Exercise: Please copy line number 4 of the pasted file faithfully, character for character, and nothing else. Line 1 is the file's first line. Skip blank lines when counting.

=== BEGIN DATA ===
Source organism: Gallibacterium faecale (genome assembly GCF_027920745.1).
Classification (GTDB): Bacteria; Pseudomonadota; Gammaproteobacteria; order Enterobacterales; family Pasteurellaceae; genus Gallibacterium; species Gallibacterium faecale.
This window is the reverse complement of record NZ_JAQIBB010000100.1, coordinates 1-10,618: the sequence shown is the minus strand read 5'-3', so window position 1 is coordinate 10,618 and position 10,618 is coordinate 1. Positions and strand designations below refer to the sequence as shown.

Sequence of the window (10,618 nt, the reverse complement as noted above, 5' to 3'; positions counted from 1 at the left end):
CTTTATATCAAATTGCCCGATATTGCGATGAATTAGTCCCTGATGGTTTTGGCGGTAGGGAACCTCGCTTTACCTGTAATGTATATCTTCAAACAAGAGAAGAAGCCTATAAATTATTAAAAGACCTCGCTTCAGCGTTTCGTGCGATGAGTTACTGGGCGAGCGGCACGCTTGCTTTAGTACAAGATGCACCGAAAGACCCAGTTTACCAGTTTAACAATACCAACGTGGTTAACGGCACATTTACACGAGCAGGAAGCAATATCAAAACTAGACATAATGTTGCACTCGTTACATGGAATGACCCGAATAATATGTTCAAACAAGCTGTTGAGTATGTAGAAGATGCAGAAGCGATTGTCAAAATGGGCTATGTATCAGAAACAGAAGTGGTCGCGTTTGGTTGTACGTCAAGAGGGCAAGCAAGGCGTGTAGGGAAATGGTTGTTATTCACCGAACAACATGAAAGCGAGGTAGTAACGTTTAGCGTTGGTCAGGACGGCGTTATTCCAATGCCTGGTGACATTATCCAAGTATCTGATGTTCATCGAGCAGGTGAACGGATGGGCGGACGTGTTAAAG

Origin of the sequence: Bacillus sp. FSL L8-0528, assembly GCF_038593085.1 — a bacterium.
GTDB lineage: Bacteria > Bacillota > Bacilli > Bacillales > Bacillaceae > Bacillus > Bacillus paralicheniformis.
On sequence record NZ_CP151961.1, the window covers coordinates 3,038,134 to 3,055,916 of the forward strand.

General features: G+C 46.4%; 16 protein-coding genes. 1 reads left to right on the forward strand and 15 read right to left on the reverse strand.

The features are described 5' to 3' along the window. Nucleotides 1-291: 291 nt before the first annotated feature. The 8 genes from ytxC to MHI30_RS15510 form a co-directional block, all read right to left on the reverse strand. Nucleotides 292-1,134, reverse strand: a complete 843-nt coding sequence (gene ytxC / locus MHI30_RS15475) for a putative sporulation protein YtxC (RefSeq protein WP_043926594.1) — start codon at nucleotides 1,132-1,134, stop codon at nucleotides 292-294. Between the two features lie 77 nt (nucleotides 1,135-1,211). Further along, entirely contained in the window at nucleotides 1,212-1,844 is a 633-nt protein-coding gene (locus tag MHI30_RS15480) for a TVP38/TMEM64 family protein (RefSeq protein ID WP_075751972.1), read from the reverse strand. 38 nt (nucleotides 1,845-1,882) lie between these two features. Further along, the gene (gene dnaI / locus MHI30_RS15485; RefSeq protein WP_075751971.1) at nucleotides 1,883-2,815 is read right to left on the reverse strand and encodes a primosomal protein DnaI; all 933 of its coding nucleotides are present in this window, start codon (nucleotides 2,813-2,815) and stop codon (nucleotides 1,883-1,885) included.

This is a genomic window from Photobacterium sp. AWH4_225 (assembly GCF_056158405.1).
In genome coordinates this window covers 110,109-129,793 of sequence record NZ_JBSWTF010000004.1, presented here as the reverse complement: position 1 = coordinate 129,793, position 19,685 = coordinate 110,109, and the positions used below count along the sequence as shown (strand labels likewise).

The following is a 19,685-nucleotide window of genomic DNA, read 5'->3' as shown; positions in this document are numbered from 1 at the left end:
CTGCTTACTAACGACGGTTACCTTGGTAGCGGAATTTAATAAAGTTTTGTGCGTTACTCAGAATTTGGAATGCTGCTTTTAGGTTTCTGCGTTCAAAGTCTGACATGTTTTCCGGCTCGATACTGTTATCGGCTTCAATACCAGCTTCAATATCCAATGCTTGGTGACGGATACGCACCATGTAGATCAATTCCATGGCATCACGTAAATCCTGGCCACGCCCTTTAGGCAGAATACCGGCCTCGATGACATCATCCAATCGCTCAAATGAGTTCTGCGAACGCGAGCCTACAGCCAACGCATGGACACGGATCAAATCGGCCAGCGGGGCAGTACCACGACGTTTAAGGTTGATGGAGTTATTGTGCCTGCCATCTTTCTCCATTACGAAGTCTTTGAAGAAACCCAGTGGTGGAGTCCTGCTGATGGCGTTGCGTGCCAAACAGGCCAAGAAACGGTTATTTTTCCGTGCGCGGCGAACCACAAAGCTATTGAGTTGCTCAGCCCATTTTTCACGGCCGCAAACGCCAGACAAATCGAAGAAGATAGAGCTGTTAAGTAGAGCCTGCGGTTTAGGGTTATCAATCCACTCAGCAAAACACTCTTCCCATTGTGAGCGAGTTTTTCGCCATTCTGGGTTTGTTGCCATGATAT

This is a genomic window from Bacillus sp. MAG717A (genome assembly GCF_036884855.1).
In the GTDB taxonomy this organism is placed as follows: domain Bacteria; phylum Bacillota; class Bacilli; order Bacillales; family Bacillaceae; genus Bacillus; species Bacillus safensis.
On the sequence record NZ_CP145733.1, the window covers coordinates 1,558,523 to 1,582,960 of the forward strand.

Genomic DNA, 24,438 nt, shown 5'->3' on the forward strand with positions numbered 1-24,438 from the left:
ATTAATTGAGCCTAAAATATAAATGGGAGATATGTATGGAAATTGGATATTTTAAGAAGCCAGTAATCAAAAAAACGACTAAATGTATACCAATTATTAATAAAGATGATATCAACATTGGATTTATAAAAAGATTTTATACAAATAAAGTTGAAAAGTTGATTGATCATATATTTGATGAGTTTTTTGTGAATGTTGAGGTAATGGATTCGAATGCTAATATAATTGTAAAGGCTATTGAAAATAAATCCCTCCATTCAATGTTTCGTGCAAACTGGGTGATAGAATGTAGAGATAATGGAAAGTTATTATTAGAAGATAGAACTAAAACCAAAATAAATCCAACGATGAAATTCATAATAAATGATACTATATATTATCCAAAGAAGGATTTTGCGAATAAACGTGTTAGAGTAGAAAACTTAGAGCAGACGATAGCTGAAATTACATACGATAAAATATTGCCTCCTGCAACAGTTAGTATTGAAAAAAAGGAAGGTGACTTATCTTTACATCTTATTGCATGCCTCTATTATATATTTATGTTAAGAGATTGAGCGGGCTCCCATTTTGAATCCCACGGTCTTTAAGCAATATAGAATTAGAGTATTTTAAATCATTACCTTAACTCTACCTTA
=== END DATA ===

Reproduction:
Sequence of the window (10,618 nt, the reverse complement as noted above, 5' to 3'; positions counted from 1 at the left end):